To Get More Electric Buses, We Don’t Just Need a Better Battery; We Need a Better Grid
A groundbreaking new technology may soon help U.S. transit agencies overcome perhaps the single largest barrier to electrifying bus fleets: creating on-route electric charging stations capable of affordably and quickly fueling up buses as soon they run out of power.
As bus manufacturers rush to invent an affordable lithium ion battery that can hold a charge long enough to cover long routes in sprawling U.S. cities without a trip back to the depot, Northern California-based startup, Apparent, is urging agencies to take a more proactive approach: by installing ultra-efficient miniature power stations along bus routes — equipped (of course) with the company’s energy optimization technology.
These mini-hubs, called “distributed energy resources” by the energy industry, certainly aren’t new; any bus stop with a solar panel on its roof to help riders charge their cell phones qualifies as one. But most distributed energy resources have struggled to meet the massive energy needs of the largest electric vehicles on the road — or to do it cheaply enough that agencies can afford to make use of them.
Apparent’s tech helps solves that problem by, essentially, using a complex algorithm to dynamically tell its distributed energy resources exactly when to pull power from the micro-grid, or from storage, when the local power source is low on juice — and it uses artificial intelligence to do so in a sophisticated way that minimizes energy loss so much that even huge buses can charge up relatively cheaply, and with zero carbon output.
And if the company’s product is as effective as it says, installing these networks of micro-power plants could help get more electric buses on America’s streets — something that we’ve so far utterly failed to do.
The U.S. has just 650 e-buses in service nationwide — a pitifully small number that experts say has more to do with the logistical and financial challenges of charging e-buses than most Americans realize. China, by contrast, has 421,000 electric buses in operation right now — in large part because the country started its quest to become the undisputed electric buses capital of the world by optimizing the electric grid to charge its fleet.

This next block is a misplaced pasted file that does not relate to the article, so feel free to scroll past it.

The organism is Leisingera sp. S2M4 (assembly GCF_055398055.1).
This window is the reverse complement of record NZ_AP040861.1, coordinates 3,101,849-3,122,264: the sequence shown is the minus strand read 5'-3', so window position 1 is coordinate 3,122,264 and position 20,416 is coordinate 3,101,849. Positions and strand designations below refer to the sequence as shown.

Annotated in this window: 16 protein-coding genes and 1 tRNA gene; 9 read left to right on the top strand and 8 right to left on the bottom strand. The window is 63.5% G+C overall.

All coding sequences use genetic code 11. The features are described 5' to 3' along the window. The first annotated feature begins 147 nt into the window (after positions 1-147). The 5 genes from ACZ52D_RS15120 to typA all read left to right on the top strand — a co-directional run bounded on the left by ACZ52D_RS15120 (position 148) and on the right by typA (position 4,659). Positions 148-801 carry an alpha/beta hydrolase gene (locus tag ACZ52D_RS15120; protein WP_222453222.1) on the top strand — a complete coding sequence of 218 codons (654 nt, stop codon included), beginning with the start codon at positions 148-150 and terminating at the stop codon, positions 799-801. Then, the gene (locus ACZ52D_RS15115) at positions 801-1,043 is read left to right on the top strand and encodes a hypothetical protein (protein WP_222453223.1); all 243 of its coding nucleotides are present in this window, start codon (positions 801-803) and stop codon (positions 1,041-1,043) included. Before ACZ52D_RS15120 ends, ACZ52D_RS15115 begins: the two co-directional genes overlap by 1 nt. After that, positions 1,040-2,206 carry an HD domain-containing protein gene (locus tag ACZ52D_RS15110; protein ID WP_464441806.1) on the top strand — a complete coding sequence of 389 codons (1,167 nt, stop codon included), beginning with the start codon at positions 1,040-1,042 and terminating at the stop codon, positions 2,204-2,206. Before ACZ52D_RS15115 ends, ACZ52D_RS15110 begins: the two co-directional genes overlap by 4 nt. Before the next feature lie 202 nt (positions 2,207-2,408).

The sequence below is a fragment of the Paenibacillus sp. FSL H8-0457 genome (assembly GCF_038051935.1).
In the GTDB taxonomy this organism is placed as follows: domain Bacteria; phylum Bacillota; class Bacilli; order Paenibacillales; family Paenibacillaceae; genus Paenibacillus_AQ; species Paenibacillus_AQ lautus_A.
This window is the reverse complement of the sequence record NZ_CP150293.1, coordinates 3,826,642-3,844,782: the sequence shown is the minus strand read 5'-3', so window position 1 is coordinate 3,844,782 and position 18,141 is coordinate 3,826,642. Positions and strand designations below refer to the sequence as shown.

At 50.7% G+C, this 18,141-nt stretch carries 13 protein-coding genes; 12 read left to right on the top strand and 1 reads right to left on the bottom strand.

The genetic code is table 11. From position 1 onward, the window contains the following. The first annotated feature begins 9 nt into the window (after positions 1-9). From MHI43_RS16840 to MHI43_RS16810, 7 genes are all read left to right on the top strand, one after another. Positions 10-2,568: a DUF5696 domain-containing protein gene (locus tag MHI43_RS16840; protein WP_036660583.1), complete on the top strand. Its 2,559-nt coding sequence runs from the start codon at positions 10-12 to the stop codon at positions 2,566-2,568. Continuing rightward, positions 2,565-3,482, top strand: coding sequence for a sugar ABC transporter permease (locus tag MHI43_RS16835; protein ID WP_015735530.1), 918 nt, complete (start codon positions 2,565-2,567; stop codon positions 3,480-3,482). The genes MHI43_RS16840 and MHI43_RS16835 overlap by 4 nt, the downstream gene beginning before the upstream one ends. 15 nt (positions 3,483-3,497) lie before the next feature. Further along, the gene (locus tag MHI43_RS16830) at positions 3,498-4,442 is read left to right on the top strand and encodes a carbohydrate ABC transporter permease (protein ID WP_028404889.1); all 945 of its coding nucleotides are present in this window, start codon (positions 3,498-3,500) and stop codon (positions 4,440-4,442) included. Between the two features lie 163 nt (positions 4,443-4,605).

Why it’s so hard to charge an e-bus
To understand why the tech-enhanced microgrid model could be such a game changer for U.S. e-bus adoption, it’s important to understand a few things about how electric buses work — or more accurately, how they don’t work for the needs of American transit agencies, at least right now.
A long-range electric bus powered by a lithium ion battery requires a massive amount of power to keep on the road — but a battery-powered bus takes anywhere from two and a half to six hours to fully charge, rather than just a few minutes at the pump for its fossil fuel-powered cousin.
And even under optimal driving conditions, the amount of energy required to charge the popular Proterra e-bus battery, for instance, is comparable to the daily energy consumption of more than more than seven energy-guzzling American homes — and that massive charge can only carry the bus about 125 miles.
And again, that’s under optimal conditions; steep hills, rough road surfaces, and heavy passenger loads can make e-bus batteries even more inefficient, cutting their driving range by as much as 24 percent and requiring mid-route charges that can keep a bus sidelined for hours.
Bus agencies in sprawling cities, meanwhile, often need their buses to cover far more distance in a day than the average battery life can manage — which means agencies need to rotate buses with depleted batteries out of service for hours, and rotate in fully charged buses to replace them. Duplicating fleets can get expensive fast — so expensive, in fact, that many agencies opt not to go green at all.
In 2018, for instance, Albuquerque Rapid Transit actually sent back 15 hard-won electric buses because the vehicles couldn’t travel the 275 miles per battery charge that the manufacturer had advertised, and the agency couldn’t run feasibly a bus service with vehicles that had a shorter range.